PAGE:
Singapore plans to be world's first 'Smart Nation'

The city-state unveils plans for sensors that can help manage traffic congestion, detect air pollutants, and even remind you to take your trash out.

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The Jurong Lake District in Singapore will be used as a trial area for Singapore's ambitious Smart Nation plan. Urban Redevelopment Authority of Singapore

SINGAPORE -- A new plan that aims to turn Singapore into the world's first "Smart Nation" was unveiled by the island state's Infocomm Development Authority (IDA) at the opening of the CommunicAsia trade show here today.

Trials will begin soon in the Jurong Lake District, a new urban hub about 40 minutes from the city center. Above-ground boxes connected to fiber-optic lines will be deployed across the country at street lights or bus stops.

These new boxes can be hooked up to sensors that can detect air pollutants, heavy rainfall or traffic jams. One particularly Singaporean idea is for sensors that can report how full rubbish bins are, paired with cameras that can detect litter -- and remind litterbugs to pick up their trash.

Given's the country's tiny land mass -- not much bigger than the city of San Francisco -- it sounds more like a smart city. But while the scenario sounds tailor-made for a happy civic society, privacy remains a concern, as does funding. An IDA spokesperson said that consultations will have to take place to discuss how such data will be protected and used.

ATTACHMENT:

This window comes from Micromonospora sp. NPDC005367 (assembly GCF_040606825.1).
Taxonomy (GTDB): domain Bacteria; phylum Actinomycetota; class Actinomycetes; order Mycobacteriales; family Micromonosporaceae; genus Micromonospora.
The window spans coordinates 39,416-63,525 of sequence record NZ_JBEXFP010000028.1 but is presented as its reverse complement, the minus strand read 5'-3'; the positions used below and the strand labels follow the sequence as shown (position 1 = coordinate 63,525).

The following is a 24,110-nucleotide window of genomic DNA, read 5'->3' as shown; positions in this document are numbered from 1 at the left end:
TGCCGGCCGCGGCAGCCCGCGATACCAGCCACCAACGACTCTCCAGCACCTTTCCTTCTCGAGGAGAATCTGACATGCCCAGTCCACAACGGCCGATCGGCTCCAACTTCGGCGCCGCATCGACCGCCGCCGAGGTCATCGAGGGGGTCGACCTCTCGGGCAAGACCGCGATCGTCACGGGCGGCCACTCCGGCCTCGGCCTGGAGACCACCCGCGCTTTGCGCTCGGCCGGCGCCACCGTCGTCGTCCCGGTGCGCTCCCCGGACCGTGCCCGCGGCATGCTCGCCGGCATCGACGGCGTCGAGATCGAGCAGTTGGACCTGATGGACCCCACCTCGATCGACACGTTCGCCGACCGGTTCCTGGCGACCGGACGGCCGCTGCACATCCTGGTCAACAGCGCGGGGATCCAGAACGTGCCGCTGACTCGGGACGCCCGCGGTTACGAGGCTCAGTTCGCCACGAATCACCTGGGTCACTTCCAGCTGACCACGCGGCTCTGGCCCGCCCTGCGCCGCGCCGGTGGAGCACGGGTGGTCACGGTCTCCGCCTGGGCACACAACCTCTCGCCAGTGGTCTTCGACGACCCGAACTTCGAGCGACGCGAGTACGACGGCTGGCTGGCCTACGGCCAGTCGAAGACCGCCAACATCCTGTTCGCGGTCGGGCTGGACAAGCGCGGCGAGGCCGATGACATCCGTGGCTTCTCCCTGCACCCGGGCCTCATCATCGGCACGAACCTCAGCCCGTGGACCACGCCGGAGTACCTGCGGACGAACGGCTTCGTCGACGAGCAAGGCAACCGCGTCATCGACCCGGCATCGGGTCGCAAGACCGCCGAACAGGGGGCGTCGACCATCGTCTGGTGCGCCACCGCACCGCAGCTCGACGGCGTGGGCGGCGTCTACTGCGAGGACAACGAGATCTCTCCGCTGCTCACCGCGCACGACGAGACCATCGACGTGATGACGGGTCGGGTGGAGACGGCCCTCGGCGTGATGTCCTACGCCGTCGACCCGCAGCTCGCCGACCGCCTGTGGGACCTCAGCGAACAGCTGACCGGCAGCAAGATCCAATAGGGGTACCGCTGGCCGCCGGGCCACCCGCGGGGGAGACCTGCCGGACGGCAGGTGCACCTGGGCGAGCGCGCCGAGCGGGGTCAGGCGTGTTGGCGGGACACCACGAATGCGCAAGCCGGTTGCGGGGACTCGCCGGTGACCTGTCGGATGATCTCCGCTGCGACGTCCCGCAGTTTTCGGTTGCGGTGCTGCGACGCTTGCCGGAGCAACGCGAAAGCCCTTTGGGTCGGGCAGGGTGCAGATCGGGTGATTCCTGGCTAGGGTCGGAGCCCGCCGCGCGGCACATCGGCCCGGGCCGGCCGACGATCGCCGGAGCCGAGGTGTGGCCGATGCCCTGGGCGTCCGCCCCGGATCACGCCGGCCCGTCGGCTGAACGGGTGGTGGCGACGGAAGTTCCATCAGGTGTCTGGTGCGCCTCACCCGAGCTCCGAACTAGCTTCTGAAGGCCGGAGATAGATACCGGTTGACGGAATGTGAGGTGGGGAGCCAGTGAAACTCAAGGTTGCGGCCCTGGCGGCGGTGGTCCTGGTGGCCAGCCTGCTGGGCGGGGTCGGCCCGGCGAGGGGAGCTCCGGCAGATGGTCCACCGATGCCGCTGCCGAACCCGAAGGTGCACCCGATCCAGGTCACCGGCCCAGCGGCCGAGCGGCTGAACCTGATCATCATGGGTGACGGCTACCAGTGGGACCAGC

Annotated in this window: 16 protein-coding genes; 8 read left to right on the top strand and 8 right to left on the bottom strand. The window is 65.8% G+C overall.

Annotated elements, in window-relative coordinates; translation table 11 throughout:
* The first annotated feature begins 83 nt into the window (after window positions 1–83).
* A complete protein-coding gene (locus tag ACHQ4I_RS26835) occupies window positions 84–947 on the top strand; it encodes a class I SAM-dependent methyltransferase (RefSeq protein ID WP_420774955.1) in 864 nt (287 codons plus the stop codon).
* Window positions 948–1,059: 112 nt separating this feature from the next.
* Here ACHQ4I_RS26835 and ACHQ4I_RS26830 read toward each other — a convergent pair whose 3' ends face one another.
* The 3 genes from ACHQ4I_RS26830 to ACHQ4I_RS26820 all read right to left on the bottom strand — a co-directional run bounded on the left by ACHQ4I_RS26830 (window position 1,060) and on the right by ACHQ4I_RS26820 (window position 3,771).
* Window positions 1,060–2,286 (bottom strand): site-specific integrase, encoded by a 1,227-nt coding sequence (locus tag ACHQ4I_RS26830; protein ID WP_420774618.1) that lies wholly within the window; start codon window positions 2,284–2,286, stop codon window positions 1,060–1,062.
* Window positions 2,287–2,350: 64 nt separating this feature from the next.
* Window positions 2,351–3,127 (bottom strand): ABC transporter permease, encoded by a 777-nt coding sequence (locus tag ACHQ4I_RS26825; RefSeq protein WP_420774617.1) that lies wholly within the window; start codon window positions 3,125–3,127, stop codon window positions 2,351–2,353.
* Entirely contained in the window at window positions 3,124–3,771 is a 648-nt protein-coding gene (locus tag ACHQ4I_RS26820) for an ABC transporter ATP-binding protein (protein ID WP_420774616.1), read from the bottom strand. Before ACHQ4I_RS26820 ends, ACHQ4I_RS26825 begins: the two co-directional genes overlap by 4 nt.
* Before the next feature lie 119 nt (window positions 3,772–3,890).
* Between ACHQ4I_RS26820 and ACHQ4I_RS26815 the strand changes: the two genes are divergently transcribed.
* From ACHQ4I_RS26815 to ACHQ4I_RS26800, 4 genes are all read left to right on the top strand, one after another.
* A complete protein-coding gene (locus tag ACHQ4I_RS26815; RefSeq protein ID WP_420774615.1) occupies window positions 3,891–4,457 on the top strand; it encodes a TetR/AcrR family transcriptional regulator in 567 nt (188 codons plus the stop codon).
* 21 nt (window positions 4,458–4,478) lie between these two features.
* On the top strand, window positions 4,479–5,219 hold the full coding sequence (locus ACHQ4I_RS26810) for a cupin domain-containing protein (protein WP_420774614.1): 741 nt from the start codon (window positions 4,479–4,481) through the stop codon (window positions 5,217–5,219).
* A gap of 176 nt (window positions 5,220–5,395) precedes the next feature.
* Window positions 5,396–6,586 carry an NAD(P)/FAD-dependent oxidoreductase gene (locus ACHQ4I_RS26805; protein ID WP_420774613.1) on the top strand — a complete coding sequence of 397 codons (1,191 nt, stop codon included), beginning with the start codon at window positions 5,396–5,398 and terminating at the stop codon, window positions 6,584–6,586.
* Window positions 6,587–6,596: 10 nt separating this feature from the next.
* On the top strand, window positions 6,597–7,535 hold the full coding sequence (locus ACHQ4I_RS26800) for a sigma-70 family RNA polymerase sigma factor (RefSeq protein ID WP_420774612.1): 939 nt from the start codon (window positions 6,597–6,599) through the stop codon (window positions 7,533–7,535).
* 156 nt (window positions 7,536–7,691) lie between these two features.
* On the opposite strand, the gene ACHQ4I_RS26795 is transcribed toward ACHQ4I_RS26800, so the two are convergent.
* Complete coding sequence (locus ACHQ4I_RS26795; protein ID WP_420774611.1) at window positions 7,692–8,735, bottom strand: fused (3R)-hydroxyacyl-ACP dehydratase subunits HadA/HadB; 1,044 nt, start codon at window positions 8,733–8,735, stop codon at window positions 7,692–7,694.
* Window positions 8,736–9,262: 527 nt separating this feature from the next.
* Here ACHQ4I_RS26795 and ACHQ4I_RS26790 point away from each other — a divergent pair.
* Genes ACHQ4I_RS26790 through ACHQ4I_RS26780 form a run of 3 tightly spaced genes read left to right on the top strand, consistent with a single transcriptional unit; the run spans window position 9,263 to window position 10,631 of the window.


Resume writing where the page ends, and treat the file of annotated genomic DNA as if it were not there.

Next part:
Singapore has already laid the groundwork for the Smart Nation plan -- fiber Internet is available to most households in the country, with super-fast 1Gbps service (similar to that offered by Google Fiber) costing as little as S$50 ($40, £25, AU$42) per month.

One of the key features announced will be of interest to folks who live in modern cities -- Singapore intends to use the deployment of the sensor boxes to set up wireless hotspots for a heterogeneous network, allowing phones and tablets to switch seamlessly between mobile data and Wi-Fi.

Singapore has also set aside spectrum to create new Super Wi-Fi networks, which have greater range and coverage but a lower power requirement compared to standard Wi-Fi. The network will also be used to transmit Smart Nation data.

About the author

Aloysius Low is a Senior Writer at CNET Asia and covers all things mobile. A former World of Warcraft addict, he now dabbles in social media to stave off the withdrawal symptoms. As a lover of all things furry, he's also the unfortunate slave/minion of two adorable cats.

 

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